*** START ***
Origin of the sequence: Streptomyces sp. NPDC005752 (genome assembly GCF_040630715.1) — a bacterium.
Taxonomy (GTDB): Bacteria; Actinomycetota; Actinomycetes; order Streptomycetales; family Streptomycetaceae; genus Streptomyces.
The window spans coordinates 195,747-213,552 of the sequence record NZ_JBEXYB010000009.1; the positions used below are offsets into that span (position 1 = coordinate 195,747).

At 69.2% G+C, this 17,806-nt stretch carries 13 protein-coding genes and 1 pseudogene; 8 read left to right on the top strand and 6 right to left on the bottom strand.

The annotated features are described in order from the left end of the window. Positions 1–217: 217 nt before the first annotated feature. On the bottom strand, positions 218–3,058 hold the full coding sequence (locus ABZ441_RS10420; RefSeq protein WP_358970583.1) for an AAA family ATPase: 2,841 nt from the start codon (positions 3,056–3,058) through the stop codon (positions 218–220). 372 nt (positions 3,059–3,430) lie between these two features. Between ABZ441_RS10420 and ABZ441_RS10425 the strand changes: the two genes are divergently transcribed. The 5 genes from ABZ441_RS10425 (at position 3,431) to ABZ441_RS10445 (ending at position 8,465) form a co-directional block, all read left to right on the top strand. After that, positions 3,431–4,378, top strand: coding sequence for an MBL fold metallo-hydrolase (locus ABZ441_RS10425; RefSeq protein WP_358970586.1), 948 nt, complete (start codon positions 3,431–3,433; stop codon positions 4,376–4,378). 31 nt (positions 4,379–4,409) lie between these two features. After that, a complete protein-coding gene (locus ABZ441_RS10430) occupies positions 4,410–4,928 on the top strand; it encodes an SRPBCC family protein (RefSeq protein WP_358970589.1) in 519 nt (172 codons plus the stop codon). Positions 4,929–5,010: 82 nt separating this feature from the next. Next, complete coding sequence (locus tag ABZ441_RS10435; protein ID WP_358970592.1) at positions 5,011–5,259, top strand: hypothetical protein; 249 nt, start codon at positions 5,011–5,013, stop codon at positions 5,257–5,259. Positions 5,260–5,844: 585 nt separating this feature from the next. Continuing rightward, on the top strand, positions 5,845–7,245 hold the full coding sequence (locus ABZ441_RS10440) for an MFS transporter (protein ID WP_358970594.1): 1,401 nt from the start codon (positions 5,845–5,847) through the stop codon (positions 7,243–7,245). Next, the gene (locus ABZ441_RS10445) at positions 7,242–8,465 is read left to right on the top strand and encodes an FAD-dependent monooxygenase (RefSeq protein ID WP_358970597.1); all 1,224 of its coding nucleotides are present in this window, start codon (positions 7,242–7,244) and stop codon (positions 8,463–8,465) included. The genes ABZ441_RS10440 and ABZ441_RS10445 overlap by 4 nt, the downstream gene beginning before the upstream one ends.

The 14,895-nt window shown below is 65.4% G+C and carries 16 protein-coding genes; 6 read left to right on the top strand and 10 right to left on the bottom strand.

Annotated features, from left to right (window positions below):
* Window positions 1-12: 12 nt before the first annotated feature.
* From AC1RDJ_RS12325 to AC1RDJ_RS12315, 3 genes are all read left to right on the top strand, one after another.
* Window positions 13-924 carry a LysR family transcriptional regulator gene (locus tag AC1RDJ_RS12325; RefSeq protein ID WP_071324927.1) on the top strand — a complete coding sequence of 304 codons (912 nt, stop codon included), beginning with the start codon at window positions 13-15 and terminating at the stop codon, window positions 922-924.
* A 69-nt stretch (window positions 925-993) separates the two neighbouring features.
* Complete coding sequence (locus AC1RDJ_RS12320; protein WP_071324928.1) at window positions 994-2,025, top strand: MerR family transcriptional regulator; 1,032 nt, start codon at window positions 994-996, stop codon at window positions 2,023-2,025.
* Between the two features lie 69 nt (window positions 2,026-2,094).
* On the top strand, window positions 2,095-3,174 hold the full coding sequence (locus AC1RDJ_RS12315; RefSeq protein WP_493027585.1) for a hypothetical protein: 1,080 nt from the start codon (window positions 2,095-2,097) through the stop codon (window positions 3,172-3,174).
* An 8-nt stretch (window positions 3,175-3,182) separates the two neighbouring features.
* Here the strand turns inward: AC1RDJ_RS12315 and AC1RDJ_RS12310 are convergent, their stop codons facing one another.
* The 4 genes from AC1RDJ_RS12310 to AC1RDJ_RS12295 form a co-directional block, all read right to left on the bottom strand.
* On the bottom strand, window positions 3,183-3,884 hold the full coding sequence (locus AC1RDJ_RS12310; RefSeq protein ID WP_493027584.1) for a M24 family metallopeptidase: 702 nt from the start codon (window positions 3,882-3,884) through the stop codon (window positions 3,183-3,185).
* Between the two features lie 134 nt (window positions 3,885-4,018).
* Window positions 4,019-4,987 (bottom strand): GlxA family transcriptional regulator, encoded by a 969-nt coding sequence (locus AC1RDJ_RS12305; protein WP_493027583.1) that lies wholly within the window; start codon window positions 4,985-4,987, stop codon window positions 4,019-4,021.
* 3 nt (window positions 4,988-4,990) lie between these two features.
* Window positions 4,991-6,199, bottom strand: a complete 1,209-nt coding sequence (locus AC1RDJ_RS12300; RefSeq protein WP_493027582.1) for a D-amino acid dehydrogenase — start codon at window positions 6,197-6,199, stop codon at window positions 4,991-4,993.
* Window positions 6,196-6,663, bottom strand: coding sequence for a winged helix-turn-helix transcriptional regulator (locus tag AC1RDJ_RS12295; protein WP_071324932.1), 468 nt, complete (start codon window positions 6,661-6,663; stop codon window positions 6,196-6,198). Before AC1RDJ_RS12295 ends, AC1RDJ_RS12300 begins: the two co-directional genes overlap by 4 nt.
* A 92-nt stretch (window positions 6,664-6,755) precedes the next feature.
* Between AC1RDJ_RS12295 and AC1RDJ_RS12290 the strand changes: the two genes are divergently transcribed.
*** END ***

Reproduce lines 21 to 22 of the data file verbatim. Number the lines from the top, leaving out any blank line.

* 3 nt (window positions 4,988-4,990) lie between these two features.
* Window positions 4,991-6,199, bottom strand: a complete 1,209-nt coding sequence (locus AC1RDJ_RS12300; RefSeq protein WP_493027582.1) for a D-amino acid dehydrogenase — start codon at window positions 6,197-6,199, stop codon at window positions 4,991-4,993.